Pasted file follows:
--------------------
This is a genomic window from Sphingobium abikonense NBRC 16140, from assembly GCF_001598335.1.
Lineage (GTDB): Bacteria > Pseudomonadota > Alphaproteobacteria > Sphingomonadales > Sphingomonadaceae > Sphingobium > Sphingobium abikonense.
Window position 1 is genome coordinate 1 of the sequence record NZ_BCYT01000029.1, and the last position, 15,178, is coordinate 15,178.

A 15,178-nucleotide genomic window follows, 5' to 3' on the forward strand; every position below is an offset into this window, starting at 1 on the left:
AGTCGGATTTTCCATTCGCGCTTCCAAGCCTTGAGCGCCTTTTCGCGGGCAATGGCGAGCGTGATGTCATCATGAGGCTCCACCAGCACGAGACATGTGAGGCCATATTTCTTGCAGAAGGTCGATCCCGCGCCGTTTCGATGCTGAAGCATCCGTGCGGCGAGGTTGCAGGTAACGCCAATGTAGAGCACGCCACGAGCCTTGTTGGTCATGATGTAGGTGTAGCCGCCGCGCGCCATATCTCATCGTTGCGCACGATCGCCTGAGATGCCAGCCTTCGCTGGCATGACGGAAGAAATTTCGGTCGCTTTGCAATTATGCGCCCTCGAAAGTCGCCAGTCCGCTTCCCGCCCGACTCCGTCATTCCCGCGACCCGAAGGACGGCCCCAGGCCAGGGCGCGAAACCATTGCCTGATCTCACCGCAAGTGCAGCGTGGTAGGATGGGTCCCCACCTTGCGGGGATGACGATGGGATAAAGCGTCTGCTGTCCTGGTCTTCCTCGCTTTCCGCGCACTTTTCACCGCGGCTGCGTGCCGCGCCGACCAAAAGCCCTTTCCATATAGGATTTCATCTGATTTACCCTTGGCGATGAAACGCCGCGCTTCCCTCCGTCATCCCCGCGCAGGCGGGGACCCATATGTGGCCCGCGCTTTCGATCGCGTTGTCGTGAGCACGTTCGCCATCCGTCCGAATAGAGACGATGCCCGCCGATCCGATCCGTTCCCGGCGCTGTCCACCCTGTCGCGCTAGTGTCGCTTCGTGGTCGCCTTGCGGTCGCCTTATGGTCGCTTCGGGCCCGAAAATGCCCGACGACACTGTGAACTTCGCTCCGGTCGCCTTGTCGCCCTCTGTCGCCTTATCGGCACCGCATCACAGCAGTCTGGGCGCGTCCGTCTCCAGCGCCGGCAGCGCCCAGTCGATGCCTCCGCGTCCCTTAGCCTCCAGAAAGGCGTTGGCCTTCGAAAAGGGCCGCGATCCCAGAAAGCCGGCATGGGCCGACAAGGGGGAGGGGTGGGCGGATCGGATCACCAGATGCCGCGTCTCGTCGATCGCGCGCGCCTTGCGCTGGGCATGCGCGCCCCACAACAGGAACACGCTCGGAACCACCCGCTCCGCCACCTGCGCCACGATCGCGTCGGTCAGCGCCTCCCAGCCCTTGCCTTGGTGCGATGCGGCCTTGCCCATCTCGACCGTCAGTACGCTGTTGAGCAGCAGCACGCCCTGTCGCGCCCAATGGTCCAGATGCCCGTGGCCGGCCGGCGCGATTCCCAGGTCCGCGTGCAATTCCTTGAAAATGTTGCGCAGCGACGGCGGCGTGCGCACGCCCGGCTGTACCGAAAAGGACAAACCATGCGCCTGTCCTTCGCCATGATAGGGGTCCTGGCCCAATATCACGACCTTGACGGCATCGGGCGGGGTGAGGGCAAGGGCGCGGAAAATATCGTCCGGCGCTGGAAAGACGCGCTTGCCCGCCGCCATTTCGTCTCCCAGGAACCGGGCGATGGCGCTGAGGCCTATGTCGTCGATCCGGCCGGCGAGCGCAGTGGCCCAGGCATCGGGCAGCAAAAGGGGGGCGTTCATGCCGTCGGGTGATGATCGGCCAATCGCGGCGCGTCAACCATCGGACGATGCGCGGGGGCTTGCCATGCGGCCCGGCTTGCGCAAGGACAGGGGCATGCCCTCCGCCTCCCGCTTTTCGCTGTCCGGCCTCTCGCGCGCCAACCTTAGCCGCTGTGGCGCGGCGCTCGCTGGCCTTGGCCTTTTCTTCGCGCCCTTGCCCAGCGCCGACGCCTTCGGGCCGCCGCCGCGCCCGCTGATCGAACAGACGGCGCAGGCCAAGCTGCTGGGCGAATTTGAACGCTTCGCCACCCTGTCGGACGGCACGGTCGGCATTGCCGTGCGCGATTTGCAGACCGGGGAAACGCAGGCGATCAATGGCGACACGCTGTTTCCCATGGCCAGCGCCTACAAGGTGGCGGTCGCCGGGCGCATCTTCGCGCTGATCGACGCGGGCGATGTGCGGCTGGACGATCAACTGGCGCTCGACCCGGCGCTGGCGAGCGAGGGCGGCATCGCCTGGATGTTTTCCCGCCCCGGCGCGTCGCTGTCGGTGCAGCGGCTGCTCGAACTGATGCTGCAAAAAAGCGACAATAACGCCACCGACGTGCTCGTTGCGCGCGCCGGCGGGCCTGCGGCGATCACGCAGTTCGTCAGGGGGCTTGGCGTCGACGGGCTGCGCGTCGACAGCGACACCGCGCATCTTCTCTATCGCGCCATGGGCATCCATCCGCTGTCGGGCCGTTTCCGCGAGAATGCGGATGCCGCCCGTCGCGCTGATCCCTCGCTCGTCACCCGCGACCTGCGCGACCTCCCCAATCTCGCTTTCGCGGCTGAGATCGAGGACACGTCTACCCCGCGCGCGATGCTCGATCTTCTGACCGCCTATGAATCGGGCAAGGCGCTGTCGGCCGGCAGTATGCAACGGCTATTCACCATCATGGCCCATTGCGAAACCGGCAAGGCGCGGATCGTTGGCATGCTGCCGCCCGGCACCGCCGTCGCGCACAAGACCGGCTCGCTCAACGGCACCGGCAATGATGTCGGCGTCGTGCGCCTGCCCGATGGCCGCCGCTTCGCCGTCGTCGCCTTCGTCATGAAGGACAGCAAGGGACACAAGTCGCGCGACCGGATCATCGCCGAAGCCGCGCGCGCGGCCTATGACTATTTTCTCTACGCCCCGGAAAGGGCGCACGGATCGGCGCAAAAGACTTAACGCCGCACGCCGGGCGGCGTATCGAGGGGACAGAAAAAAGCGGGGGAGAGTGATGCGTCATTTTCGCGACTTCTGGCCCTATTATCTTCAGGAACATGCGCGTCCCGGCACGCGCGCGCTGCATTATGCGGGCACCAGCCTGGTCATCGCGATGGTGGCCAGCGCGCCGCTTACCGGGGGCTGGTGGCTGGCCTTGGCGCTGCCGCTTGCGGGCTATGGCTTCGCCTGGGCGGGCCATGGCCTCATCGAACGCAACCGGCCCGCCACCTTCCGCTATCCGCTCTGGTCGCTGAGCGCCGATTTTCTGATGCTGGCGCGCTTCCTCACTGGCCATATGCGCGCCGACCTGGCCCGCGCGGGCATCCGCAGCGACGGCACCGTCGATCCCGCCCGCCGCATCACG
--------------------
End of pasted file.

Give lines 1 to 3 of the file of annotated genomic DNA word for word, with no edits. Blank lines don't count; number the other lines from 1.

This is a genomic window from Sphingobium abikonense NBRC 16140, from assembly GCF_001598335.1.
Lineage (GTDB): Bacteria > Pseudomonadota > Alphaproteobacteria > Sphingomonadales > Sphingomonadaceae > Sphingobium > Sphingobium abikonense.
Window position 1 is genome coordinate 1 of the sequence record NZ_BCYT01000029.1, and the last position, 15,178, is coordinate 15,178.